MOSCOW, Feb. 17 (UPI) -- Russia's top military commander says a U.S. proposal to deploy a missile defense system in Eastern Europe remains a threat to arms control discussions.
Gen. Nikolai Makarov, chief of Russia's General Staff, said the two countries were on the verge of completing a new nuclear arms reduction treaty, however plans to establish anti-missile equipment in Bulgaria and Romania threatened to derail the process.
"Recent events in Eastern Europe have to some extent affected the negotiations," Makarov told reporters in Moscow Tuesday. "But this will be reflected in the new treaty."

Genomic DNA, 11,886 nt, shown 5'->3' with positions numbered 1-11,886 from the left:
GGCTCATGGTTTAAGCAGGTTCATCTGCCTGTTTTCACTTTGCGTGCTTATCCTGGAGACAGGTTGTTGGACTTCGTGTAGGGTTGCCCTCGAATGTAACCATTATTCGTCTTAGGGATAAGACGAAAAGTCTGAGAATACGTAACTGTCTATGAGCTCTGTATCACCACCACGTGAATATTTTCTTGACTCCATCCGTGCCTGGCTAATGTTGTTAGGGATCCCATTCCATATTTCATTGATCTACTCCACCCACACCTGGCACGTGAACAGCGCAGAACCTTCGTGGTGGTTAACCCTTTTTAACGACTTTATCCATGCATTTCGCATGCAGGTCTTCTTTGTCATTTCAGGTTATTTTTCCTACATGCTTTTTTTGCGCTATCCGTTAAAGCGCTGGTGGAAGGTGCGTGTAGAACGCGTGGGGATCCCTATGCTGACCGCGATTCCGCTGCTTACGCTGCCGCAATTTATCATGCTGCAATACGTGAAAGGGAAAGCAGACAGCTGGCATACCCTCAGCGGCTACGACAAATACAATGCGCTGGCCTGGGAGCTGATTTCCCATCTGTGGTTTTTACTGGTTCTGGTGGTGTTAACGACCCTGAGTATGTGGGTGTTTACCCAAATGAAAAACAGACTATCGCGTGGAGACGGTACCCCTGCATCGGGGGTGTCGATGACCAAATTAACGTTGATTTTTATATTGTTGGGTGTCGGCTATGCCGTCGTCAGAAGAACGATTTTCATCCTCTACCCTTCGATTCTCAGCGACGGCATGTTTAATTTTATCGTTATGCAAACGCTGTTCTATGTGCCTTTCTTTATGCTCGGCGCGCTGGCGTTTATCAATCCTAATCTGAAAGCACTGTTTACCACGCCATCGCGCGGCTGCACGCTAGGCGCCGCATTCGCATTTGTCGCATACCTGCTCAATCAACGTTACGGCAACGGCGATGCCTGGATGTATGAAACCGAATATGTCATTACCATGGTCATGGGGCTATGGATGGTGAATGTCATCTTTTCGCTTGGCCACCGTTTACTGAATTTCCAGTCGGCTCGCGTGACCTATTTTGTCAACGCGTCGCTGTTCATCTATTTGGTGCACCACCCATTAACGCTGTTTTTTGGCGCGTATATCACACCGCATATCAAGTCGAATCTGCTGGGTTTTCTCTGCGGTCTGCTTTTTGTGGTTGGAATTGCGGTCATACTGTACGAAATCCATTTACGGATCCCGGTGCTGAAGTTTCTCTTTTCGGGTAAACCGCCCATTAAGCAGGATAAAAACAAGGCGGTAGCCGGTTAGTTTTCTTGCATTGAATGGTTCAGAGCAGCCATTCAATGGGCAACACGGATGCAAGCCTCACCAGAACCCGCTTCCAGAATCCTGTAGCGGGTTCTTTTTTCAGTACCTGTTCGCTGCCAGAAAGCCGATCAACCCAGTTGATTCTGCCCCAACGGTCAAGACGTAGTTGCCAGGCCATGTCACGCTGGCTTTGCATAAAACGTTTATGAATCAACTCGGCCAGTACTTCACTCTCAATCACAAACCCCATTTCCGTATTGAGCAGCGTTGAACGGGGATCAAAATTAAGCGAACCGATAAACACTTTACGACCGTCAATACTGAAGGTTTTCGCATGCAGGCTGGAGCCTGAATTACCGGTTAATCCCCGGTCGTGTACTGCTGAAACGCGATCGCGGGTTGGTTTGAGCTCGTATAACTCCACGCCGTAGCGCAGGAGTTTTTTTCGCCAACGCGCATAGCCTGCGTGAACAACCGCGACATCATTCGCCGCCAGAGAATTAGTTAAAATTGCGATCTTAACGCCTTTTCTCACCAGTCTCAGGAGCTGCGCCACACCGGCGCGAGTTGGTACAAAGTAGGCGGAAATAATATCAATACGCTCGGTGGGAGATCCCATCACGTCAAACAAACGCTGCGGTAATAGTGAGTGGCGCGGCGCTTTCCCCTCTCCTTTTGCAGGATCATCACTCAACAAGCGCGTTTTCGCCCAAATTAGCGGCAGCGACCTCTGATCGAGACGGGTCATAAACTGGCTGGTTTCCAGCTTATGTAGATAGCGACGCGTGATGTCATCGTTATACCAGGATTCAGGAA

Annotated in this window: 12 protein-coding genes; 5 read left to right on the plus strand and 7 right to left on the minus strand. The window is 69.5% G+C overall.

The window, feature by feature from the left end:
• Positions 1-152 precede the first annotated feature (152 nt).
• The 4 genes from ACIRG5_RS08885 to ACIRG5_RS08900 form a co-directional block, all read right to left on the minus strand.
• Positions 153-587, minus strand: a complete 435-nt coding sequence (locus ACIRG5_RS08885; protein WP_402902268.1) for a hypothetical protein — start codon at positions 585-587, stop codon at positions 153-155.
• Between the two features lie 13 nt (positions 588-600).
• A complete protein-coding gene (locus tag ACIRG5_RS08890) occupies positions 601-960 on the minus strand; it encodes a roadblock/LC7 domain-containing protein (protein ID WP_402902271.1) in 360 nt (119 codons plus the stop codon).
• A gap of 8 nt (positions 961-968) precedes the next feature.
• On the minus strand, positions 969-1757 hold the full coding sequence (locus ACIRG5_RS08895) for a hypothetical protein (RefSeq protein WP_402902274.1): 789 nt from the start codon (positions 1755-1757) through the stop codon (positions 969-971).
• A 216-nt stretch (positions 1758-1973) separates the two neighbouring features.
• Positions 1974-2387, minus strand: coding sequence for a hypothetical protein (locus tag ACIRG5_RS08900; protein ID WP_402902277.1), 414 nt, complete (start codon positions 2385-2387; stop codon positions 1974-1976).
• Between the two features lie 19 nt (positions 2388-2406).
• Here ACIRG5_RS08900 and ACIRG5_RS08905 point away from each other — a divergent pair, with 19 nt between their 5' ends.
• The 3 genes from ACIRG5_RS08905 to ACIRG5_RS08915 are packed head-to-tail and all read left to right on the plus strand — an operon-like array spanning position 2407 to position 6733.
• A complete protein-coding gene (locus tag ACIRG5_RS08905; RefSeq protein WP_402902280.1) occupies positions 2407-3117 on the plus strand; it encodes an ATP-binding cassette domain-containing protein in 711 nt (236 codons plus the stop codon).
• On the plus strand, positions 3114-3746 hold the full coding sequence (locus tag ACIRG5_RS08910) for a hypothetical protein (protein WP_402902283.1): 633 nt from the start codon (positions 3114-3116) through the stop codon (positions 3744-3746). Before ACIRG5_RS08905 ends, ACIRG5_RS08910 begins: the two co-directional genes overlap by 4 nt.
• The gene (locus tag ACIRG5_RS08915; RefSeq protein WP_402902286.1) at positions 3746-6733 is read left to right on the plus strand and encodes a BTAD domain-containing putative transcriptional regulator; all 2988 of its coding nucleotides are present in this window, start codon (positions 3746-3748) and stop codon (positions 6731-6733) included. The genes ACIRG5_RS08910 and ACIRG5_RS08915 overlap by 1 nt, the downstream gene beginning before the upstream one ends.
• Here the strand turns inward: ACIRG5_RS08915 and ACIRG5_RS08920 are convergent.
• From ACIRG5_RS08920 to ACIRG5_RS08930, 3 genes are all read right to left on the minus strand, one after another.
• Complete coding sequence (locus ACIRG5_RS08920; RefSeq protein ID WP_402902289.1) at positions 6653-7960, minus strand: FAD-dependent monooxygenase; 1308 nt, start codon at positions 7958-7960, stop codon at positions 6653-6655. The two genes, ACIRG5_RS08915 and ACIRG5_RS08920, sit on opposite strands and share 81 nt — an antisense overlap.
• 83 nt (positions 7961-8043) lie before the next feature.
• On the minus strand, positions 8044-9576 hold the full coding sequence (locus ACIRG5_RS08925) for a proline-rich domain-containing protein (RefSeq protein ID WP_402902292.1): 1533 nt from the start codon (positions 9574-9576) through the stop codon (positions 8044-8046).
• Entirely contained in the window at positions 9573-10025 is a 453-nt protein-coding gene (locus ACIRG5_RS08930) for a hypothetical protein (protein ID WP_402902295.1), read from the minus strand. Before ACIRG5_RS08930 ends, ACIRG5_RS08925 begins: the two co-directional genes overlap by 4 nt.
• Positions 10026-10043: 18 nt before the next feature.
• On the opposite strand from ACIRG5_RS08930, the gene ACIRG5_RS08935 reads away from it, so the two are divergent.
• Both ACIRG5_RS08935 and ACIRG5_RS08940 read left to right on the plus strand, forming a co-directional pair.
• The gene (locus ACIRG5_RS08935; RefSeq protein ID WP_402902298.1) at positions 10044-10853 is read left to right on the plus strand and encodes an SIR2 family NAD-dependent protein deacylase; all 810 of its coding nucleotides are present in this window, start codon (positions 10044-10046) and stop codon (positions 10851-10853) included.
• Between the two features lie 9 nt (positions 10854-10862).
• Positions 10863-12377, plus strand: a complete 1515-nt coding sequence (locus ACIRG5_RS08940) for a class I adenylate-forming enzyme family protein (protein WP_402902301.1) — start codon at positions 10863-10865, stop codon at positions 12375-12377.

The RIA Novosti news agency said Wednesday that the Kremlin was seeking clarification from Washington about a statement from Bulgaria's prime minister last week that talks were under way to base a missile shield in Bulgaria and Romania.
The United States had canceled previous plans for such a deployment in Poland and the Czech Republic amid adamant opposition from Russia. Moscow views missile defense weaponry as a threat to its own nuclear deterrence capabilities.